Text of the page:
Mark-to-the-Market : What Is It?

by | Oct 2, 2008 | Asset Management

Quick history lesson: Mark-to-the-Market was a practice originally begun by futures and commodity traders in the 19th century.  Essentially, mark-to-the-market means your holdings must be “priced” every night…at the price they can be sold at.

For years, many bank and investment companies carried investments at cost, or even sometimes at the face value.  This never gave an accurate picture of gain or loss.

Today, many balance sheets are filled with untraditional investments, like derivatives (for example, interest-rate swaps).  Harder to price, since these derivatives don’t trade every day or carried listed prices (like stocks).  So, most companies that own derivatives would come up values on a monthly or quarterly basis…not daily.  What happened was companies would come up with a “model” and these assets were “marked to the model” instead of marked to the market.

Fast forward to November 2007.

Financial Accounting Standards Board (FASB) Statement #157 “Fair Value Measurements” became effective in November 2007.  This statement was created, partly in response to the Enron scandal.

The bottom line: firms had to value the assets at the price you could sell them for — if you sold them right now on the open market.  That’s what something is worth.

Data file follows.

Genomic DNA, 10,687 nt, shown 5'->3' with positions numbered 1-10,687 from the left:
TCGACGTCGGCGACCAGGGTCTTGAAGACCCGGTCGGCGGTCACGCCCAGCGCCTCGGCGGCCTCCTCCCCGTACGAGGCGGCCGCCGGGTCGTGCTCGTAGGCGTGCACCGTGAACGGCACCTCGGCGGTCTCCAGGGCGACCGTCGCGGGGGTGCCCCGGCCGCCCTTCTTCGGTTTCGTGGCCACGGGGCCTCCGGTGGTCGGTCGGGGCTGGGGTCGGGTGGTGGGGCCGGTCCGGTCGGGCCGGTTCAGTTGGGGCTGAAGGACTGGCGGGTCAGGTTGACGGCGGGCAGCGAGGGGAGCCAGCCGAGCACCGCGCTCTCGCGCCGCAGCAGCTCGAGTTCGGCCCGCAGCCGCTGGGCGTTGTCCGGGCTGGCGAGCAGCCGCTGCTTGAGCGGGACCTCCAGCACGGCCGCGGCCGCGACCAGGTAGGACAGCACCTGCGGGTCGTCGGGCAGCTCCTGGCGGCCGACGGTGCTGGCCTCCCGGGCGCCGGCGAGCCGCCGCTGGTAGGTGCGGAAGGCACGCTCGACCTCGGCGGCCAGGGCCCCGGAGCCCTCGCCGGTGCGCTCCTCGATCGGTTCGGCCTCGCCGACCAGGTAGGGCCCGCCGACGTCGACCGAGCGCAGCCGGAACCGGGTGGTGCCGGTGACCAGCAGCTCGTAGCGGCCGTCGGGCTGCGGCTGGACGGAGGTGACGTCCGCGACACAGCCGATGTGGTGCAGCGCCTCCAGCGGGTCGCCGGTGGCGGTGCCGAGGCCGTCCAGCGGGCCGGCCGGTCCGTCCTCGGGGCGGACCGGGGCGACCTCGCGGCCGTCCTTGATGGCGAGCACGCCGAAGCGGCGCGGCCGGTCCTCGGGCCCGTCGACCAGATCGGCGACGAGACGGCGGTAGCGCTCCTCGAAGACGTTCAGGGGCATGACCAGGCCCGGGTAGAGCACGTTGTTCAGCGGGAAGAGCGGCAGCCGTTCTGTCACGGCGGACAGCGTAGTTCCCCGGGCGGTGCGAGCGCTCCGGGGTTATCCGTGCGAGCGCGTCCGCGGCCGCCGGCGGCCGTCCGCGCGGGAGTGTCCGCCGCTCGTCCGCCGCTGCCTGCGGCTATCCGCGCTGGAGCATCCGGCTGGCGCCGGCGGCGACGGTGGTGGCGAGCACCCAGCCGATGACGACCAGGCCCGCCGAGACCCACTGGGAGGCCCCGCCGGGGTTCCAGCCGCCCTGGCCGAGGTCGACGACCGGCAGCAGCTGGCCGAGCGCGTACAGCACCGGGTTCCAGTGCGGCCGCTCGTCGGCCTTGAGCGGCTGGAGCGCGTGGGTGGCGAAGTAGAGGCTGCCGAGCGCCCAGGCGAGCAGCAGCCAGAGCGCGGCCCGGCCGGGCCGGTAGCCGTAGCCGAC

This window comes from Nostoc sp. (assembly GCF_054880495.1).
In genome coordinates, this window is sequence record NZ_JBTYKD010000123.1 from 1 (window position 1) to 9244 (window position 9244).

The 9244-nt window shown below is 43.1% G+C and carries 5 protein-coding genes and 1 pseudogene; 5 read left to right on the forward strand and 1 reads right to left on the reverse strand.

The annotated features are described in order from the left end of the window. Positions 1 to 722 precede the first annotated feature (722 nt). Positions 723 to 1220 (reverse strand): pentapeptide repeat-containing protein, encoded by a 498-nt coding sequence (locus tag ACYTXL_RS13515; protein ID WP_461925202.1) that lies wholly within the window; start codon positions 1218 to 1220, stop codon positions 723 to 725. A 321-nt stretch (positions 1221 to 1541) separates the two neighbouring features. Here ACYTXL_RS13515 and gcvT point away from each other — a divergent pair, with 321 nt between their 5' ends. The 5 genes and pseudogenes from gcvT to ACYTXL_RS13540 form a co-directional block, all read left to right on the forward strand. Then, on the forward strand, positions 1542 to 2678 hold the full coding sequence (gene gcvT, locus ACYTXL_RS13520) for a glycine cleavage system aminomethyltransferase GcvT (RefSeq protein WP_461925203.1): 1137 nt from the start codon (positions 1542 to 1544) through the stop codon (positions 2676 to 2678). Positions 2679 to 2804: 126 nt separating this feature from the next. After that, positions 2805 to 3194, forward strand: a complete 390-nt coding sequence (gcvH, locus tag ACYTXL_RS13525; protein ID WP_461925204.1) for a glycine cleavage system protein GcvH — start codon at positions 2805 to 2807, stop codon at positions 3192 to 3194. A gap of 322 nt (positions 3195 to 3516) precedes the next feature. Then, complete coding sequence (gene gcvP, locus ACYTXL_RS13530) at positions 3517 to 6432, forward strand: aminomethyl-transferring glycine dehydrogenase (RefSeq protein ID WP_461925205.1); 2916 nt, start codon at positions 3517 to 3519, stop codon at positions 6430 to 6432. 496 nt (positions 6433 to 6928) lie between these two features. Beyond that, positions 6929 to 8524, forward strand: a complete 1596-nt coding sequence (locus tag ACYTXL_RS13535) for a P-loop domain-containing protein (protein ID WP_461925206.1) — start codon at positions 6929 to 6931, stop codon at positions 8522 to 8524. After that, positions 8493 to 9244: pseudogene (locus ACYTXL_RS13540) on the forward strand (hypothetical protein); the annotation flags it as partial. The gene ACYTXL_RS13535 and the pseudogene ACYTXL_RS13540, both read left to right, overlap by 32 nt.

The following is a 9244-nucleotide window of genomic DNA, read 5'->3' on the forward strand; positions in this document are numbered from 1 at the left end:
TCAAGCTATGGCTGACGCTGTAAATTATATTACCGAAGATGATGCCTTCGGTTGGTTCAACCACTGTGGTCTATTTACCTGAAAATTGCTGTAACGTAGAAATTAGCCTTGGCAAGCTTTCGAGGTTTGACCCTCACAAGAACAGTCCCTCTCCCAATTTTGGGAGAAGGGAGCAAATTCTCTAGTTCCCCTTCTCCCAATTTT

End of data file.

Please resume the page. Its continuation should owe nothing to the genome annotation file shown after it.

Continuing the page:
And within six months, Bear Stearns checked out.  Within one year, Lehman, AIG, Washington Mutual, Wachovia had all succumbed.  Merrill Lynch cut a deal.

There is no market for investments like subprime loans.  Where there is no information available, the SEC has declared companies can make their own assumption.  Which is why many banks and firms may have been extremely slow to write down these assets.

Understand these bank and brokers are not falling apart because your neighbor is in foreclosure.   Do you realize that there is good cash flow from mortgage-backed securities…even subprime mortgages?

Under FAS 157, many companies had been forced to deeply mark down (reduce) the value of mortgage-backed securities due to their inability to sell them.  This resulted in margin calls everywhere.

In margin-call scenarios, better valued assets get sold, leaving the lousy assets behind.  So the lousy equity remains…not fixing the problem.

The SEC is now acknowledging the market for mortgage-backed securities is simply “not orderly” and fair value standards (FAS 157) should be more liberally applied to reflect the expected value.

Suspending mark-to the-market (FAS 157) doesn’t “suspend reality” for the financial sector.  The Paulson proposal would replace mark-to-the-market with net operating losses, which would be a very powerful way to help get banks back on their feet…quickly.